It is easy to see networks all around us. The printers at the office, your child’s videogame, the food ordering app on your phone, the fitness band or smart watch on your wrist, the electricity grid for your city, the self-driving cars being tested on our roads, all rely at least in part on networked solutions. The ubiquity of networks is already staggering and the pace of research and development in this area is poised to increase for years to come. As the things in our world get smarter and the network of these smart things grows larger, a little-known agency in the U.S. Department of Commerce, the National Institute of Standards and Technology (“NIST” or “Agency”), decided it was time that stakeholders smartened up about the way they discuss networks, connected “smart” things, and the privacy and security challenges associated with them.

The Agency recently released NIST Special Publication 800-183 (“Publication”) designed to offer a vocabulary and intellectual framework for thinking about Networks of Things (“NoT’s”). To be clear, if the “smart” things being discussed are somehow connected to the Internet, you might hear someone refer to the Internet of Things (“IoT”) when describing this web-enabled NoT. Our references to NoT’s in this blog post are meant to capture both concepts.

The bulk of the Publication is focused on describing what NIST calls the five basic building blocks of NoT’s or the “primitives”:

  1. Sensor: an electronic tool that measures physical properties and generates data;
  2. Aggregator: a software tool that aggregates raw data from the sensor;
  3. Communications channel: a medium that transmits raw data or aggregated data;
  4. eUtility: a piece of software or hardware that receives and processes aggregated data; and
  5. Decision Trigger: a mechanism that creates results in line with the purpose of the network.

The primitives are useful as a conceptual tool because they broadly apply to all NoT’s and can facilitate precise and actionable discussion about network vulnerabilities and threats. “The vocabulary and science of the Network of Things,” said Jeffrey Voas, an NIST computer scientist and author of the publication, “will help researchers understand how the components of IoT interoperate, and compare the security risks and reliability tradeoffs.”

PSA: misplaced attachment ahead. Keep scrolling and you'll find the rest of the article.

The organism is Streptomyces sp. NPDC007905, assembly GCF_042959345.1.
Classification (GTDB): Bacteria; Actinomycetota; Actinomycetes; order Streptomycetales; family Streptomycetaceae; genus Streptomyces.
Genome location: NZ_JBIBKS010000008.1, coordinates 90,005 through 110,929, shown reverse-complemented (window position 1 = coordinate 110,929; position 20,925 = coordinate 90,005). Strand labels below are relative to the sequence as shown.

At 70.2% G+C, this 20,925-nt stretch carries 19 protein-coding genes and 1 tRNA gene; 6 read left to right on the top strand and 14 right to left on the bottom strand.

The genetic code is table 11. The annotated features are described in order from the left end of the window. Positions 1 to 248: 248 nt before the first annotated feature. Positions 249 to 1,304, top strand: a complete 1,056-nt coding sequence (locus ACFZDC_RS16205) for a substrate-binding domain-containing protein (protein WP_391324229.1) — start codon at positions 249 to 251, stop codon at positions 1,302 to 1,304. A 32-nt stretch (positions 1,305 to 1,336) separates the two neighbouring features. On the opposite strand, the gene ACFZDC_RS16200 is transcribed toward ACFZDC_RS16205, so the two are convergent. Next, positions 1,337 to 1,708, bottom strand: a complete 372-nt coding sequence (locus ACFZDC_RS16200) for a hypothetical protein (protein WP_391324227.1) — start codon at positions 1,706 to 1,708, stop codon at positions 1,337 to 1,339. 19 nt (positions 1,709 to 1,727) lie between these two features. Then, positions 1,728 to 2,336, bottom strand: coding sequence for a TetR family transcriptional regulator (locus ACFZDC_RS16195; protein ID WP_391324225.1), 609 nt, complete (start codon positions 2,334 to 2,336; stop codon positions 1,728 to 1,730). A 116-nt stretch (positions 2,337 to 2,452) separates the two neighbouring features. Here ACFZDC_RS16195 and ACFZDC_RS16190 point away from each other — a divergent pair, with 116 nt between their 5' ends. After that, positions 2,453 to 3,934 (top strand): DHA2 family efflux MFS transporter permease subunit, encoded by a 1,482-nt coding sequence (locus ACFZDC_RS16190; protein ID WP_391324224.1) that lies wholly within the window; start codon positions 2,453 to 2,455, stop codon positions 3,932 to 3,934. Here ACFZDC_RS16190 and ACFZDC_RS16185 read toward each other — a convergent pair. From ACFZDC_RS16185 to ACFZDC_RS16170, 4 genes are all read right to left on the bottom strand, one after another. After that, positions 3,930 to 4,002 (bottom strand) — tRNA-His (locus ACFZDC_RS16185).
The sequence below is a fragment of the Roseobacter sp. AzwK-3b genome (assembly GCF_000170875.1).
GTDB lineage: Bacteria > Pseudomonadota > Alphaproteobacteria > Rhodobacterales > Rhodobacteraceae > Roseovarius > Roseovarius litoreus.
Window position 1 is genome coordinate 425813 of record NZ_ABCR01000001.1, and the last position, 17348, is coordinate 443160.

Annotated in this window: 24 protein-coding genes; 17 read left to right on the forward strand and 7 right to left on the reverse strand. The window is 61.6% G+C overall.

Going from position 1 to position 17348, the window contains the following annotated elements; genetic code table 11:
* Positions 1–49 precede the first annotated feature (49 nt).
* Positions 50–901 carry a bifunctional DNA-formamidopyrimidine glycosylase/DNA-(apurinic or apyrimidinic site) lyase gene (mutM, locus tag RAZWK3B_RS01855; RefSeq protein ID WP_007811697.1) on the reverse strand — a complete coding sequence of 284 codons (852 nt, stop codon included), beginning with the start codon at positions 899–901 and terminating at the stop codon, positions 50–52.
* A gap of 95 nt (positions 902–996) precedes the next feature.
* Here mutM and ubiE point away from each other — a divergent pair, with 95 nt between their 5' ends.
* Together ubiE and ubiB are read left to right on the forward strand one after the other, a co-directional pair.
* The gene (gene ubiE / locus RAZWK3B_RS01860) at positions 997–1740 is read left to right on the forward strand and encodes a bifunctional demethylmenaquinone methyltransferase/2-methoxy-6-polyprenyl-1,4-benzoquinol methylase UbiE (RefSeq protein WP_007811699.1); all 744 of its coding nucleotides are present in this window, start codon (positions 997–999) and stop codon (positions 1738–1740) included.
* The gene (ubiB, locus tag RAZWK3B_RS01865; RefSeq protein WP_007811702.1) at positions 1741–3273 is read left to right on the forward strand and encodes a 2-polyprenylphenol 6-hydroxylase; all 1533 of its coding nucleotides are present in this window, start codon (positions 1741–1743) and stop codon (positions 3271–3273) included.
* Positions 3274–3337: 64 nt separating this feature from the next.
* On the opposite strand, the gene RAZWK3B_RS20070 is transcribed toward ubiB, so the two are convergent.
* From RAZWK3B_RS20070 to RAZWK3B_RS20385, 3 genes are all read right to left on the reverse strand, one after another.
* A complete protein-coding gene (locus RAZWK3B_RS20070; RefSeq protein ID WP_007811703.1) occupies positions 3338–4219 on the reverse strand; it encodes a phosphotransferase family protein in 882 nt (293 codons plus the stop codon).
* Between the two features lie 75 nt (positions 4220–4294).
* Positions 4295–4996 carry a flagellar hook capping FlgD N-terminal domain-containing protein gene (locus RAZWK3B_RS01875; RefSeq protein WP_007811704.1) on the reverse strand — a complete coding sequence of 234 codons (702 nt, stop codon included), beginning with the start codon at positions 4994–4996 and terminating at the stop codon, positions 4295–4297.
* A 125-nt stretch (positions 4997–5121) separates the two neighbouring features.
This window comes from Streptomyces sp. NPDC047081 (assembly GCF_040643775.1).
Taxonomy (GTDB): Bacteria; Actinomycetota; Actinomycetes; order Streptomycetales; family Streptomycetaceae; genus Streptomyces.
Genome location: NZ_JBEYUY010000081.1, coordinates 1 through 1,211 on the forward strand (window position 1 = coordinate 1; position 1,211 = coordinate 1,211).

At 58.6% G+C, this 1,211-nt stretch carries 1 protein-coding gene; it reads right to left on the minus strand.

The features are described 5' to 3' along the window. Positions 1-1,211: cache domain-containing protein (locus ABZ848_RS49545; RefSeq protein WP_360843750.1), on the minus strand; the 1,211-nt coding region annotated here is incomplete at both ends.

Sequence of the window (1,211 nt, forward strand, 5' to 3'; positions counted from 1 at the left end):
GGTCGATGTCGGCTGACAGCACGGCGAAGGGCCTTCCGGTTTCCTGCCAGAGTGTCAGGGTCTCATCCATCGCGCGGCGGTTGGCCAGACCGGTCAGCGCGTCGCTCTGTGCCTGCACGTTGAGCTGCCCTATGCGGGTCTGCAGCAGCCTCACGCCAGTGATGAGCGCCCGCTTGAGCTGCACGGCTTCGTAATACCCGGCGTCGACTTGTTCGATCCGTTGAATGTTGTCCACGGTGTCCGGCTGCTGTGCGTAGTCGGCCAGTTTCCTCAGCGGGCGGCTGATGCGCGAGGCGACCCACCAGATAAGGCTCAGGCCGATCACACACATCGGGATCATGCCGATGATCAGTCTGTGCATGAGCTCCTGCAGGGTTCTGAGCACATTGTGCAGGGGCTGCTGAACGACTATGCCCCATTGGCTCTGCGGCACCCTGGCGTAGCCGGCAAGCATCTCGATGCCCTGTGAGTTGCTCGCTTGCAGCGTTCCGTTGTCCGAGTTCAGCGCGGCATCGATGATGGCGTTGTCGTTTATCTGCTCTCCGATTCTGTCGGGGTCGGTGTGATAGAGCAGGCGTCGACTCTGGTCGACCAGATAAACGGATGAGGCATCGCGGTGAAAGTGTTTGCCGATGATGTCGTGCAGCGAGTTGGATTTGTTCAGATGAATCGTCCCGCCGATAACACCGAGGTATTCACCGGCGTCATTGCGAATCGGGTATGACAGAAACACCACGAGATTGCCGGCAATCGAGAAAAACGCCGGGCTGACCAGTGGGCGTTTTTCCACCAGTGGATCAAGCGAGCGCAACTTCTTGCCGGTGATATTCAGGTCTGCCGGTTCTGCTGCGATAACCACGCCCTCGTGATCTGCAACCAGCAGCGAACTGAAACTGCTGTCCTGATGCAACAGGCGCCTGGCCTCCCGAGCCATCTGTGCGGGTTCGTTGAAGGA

For example, a developer considering the adoption of automated temperature controls for its buildings will need to consider sensor and aggregator security to understand if an attacker could introduce fake data into the system and produce a harmful result (e.g., increasing the temperature in a room used for storing computers in order to disable the equipment). Or a manufacturer of “smart home” applications employing a security camera should focus on the integrity of components such as the communications channel and eUtility to make sure that a hacker could not intercept images collected from inside a home or conduct a denial of service attack sufficient to disable the whole system.

An IoT survey conducted by Enterprise Management Associates found that while 47% of the 351 organizations surveyed consider the IoT essential to their business, nearly 30% of these organizations are hesitant to use IoT due to the quality, reliability and privacy issues associated with such solutions. NIST acknowledges these are paramount concerns and articulates six additional elements that are “key players” in trusting NoT’s:

  1. the environment in which the network operates,
  2. the costs and geographic location associated with the primitive components,
  3. the owner of the network,
  4. the device identifier connected to transmitted data, and
  5. the notion of a “snapshot” or instant of time influencing the operation and output of a solution.

According to the Agency, these elements have a profound impact on the security of networked systems and should factor into any conversation about NoT’s and consideration of NoT’s.

One research firm predicts that the global market for web-enabled networked solutions could reach $1.7 trillion by the year 2020, and other experts believe that as many as fifty (50) billion devices could be connected to the Internet by that time. With a future so powered by networks, recognition in the present that our technologies are deeply vulnerable is hugely important. The Publication highlights the wide-ranging security and privacy concerns associated with NoT’s and offers a model to help us discuss and troubleshoot the networks surrounding us. Now, it is incumbent on industry leaders, academics and the consumer public to pick up the conversation.